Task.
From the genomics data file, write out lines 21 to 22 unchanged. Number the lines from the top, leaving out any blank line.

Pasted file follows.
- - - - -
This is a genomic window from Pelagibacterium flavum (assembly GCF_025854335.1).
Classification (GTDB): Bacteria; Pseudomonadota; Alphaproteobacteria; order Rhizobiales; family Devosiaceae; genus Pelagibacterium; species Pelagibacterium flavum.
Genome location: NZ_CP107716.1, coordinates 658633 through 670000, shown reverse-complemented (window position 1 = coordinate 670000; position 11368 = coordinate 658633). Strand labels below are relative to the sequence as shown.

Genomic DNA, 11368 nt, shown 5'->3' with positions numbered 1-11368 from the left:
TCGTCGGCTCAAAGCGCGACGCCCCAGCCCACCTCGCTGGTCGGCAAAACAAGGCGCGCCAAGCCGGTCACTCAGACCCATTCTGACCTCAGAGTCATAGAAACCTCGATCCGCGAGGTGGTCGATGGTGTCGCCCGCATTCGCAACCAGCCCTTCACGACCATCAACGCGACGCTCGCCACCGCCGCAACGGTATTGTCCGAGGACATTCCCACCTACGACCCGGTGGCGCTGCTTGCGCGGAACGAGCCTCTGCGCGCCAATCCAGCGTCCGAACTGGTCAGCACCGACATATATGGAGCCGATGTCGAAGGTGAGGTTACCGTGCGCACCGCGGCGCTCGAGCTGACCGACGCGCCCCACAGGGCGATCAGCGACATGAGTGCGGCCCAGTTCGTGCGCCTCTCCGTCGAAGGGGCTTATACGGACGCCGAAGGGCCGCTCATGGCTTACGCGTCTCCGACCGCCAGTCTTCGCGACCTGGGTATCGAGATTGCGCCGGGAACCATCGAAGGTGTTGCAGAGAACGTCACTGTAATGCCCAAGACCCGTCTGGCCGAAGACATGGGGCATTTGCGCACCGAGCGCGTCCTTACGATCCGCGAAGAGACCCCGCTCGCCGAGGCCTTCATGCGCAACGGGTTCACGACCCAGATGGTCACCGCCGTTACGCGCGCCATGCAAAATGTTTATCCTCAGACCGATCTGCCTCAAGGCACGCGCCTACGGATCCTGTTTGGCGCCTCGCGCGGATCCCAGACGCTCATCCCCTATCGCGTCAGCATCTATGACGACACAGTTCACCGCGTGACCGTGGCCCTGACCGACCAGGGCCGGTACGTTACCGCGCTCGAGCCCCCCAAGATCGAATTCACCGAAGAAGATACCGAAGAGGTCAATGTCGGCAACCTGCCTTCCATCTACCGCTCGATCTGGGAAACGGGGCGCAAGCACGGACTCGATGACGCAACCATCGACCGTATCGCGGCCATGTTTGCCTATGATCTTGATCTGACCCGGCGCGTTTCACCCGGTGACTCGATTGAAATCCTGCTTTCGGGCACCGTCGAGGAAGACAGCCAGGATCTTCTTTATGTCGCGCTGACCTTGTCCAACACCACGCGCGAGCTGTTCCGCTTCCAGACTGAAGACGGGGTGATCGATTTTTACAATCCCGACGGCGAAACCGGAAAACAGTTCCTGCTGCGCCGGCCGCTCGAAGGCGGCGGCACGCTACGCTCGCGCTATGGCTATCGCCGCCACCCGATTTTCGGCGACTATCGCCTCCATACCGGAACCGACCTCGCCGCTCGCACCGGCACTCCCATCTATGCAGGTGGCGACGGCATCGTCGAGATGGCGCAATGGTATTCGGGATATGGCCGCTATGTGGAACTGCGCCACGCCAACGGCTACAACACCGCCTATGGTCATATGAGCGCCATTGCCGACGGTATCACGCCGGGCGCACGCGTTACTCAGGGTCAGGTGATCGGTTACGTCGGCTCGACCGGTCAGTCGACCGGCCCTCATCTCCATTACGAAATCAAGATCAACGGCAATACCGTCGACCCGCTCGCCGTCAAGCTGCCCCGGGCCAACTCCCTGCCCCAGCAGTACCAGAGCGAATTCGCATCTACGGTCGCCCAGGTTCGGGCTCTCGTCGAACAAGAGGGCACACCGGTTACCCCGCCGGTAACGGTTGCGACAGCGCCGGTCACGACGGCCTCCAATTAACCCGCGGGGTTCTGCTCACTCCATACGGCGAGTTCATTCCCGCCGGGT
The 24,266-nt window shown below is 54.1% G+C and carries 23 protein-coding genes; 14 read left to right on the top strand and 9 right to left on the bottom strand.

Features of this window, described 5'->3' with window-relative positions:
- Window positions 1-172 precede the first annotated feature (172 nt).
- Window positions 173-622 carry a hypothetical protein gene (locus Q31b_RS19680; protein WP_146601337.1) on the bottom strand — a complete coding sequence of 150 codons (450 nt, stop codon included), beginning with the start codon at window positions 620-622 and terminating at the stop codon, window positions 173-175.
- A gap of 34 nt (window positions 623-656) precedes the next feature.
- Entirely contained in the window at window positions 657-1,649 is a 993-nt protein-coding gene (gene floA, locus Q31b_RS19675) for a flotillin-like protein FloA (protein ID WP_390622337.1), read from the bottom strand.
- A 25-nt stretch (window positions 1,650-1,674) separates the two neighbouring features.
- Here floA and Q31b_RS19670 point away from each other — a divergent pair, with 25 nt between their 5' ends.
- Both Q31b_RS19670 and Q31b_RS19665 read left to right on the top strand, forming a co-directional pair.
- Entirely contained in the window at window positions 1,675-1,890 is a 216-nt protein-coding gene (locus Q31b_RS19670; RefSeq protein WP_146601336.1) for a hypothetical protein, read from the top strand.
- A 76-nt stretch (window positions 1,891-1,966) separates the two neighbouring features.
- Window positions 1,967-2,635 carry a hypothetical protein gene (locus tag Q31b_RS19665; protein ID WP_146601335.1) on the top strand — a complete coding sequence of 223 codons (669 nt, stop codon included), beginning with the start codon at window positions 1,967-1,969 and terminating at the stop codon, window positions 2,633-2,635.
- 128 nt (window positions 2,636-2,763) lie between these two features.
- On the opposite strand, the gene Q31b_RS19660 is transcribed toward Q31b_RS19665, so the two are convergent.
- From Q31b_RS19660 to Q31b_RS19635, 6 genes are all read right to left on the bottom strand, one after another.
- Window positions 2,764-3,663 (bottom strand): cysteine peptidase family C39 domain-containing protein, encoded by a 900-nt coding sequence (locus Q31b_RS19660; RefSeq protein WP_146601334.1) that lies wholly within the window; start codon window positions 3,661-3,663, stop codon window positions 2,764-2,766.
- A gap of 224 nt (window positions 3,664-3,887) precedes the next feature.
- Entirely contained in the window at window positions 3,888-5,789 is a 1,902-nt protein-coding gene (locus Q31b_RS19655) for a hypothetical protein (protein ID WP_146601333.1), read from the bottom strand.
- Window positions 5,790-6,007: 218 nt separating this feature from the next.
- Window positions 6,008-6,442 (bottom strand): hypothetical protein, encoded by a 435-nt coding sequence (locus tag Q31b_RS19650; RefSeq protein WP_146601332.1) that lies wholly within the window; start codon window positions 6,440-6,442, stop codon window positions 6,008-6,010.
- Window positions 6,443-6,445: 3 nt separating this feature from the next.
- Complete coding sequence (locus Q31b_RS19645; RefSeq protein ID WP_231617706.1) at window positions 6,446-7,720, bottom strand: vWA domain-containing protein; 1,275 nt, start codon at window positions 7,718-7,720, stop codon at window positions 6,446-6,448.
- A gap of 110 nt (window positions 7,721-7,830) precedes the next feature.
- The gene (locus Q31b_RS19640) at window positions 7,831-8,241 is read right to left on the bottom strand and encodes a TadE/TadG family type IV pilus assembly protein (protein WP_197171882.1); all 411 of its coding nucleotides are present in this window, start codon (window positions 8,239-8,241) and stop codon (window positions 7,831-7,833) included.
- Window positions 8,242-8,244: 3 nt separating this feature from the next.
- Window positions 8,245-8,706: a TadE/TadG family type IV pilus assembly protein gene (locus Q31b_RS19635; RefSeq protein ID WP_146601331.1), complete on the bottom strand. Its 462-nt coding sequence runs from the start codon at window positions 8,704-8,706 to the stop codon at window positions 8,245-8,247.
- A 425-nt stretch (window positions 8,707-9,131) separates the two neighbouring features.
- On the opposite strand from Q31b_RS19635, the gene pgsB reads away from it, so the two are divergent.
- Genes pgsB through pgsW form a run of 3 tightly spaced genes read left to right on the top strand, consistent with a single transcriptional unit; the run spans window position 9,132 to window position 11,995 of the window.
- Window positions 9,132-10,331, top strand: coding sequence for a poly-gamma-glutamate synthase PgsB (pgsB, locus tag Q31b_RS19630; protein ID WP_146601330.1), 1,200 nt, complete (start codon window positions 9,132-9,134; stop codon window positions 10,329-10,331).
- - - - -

- Window positions 2,764-3,663 (bottom strand): cysteine peptidase family C39 domain-containing protein, encoded by a 900-nt coding sequence (locus Q31b_RS19660; RefSeq protein WP_146601334.1) that lies wholly within the window; start codon window positions 3,661-3,663, stop codon window positions 2,764-2,766.
- A gap of 224 nt (window positions 3,664-3,887) precedes the next feature.